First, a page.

Copyright: Authors will be required to assign copyright to the Economic History Society. Copyright assignment is a condition of publication and papers will not be passed to the publisher for production unless copyright has been assigned. We no longer require hardcopy or scan of the Copyright Transfer Agreement. Instead we have introduced a convenient new process for signing your copyright transfer agreement electronically (eCTA) that will save you considerable time and effort. If your paper is accepted, the Author whom you flag as being the formal Corresponding Author for the paper will receive an e-mail with a link to an online eCTA form. This will enable the Corresponding Author to complete the copyright form electronically within ScholarOne Manuscripts on behalf of all authors on the manuscript. You may preview the copyright terms and conditions here.
Pre-submission English-language editing: Authors for whom English is a second language may choose to have their manuscript professionally edited before submission to improve the English. A list of independent suppliers of editing services can be found at http://authorservices.wiley.com/bauthor/english_language.asp. All services are paid for and arranged by the author, and use of one of these services does not guarantee acceptance or preference for publication.
Author Services: Author Services enables authors to track their article – once it has been accepted – through the production process to publication online and in print. Authors can check the status of their articles online and choose to receive automated e-mails at key stages of production. The author will receive an e-mail with a unique link that enables them to register and have their article automatically added to the system. Please ensure that a complete e-mail address is provided when submitting the manuscript. Visit http://authorservices.wiley.com/bauthor/ for more details on online production tracking and for a wealth of resources including FAQs and tips on article preparation, submission and more.
The Later Stages: Once an author has revised a piece in line will these Notes, it is worked on by the journal's copy- editor and the Editors. Before it is typeset, final queries on the article will be sent from the copyeditor. This is the last stage at which any changes proposed by the author will be considered. After typesetting, proofs are circulated to the author, the Editors, and the copy-editor. The corresponding author will receive an email alert containing a link to a web site. A working e-mail address must therefore be provided for the corresponding author. The proof can be downloaded as a PDF (portable document format) file from this site. Acrobat Reader will be required in order to read this file. This software can be downloaded (free of charge) from the following web site:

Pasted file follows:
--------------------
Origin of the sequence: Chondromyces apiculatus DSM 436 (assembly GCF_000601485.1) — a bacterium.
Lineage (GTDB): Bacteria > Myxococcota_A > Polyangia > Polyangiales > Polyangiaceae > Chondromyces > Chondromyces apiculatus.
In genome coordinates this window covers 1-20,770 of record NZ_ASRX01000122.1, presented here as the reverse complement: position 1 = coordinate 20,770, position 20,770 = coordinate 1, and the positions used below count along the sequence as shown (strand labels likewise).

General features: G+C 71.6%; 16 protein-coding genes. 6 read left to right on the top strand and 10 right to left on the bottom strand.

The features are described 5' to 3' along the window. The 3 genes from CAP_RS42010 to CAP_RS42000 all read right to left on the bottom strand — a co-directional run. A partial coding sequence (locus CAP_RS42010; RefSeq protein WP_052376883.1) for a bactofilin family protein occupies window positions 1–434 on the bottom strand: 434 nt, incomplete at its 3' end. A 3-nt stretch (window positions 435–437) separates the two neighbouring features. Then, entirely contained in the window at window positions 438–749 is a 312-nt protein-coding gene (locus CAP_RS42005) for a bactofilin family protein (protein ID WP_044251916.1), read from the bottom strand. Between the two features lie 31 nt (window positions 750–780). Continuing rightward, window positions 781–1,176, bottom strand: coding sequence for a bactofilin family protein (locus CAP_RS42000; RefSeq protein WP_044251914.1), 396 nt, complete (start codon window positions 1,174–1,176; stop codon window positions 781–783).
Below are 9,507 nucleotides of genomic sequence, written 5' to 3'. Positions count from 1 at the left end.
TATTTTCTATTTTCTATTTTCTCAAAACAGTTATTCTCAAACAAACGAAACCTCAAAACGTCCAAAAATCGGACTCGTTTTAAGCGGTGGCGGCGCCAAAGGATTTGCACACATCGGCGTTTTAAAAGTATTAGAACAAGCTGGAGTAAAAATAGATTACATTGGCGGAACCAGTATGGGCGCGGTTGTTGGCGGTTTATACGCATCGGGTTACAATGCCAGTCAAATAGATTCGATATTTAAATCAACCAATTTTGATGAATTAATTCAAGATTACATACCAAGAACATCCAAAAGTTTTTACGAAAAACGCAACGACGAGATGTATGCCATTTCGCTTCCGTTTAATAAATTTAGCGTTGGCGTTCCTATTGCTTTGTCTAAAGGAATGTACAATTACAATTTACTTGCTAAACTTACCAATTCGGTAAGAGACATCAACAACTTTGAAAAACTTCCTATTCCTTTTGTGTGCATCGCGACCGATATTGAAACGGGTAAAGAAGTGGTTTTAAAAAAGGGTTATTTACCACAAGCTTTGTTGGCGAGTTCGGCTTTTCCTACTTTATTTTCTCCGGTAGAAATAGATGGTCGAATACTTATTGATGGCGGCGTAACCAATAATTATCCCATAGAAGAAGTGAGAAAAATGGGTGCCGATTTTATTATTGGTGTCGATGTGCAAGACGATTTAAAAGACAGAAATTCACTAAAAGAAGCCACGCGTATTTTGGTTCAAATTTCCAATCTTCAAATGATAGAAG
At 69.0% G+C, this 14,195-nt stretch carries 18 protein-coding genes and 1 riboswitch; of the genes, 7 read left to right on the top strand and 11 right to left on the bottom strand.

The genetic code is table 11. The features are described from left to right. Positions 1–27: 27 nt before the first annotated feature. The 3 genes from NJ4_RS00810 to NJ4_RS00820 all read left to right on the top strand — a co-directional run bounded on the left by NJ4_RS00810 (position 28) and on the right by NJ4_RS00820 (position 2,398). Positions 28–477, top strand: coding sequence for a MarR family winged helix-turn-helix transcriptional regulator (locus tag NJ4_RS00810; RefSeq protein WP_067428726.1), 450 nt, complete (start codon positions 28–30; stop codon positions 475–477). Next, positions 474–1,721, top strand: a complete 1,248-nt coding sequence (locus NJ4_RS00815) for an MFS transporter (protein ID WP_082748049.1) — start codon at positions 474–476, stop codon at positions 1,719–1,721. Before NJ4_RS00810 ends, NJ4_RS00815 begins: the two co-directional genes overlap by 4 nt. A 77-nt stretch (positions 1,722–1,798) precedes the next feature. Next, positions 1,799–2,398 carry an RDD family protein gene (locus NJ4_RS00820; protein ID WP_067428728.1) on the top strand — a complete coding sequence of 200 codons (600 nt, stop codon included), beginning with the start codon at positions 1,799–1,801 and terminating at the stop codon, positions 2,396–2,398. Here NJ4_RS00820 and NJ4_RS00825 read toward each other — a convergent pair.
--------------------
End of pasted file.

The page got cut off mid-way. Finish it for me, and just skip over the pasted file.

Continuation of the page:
This will enable the file to be opened, read on screen and annotated direct in the PDF. Corrections can also be supplied by hard copy if preferred. Further instructions will be sent with the proof. Hard copy proofs will be posted if no e-mail address is available. Excessive changes made by the author in the proofs, excluding typesetting errors, will be charged separately.
Supporting Information: EHR is happy to accept articles with supporting information supplied for online only publication. This may include appendices, supplementary figures, sound files, videoclips etc. These will be posted on Wiley Online Library with the article. The print version will have a note indicating that extra material is available online. Please indicate clearly on submission which material is for online only publication. Please note that extra online only material is published as supplied by the author in the same file format and is not copyedited or typeset. Further information about this service can be found at http://authorservices.wiley.com/bauthor/suppmat.asp
Early View: The Economic History Review is covered by the Early View service on Wiley Online Library. Early View articles are complete full-text articles published online in advance of their publication in a printed issue. Articles are therefore available as soon as they are ready, rather than having to wait for the next scheduled print issue. Early View articles are complete and final. They have been fully reviewed, revised and edited for publication, and the authors’ final corrections have been incorporated. Because they are in final form, no changes can be made after online publication. The nature of Early View articles means that they do not yet have volume, issue or page numbers, so they cannot be cited in the traditional way. They are therefore given a Digital Object Identifier (DOI), which allows the article to be cited and tracked before it is allocated to an issue. After print publication, the DOI remains valid and can continue to be used to cite and access the article.
OnlineOpen is available to authors of primary research articles who wish to make their article available to non-subscribers on publication, or whose funding agency requires grantees to archive the final version of their article. With OnlineOpen, the author, the author's funding agency, or the author's institution pays a fee to ensure that the article is made available to non-subscribers upon publication via Wiley Online Library, as well as deposited in the funding agency's preferred archive. For the full list of terms and conditions, please visit the OnlineOpen homepage.
Any authors wishing to send their paper OnlineOpen will be required to complete the online payment form.
There is no requirement upon you, at point of submission or at any stage prior to acceptance of an article, to inform the Editorial Office that you intend to publish your paper OnlineOpen (unless you wish to do so). All articles submitted to OnlineOpen are treated in the same way throughout the editorial process as articles which have not submitted to OnlineOpen; this, of course, includes the process of peer review.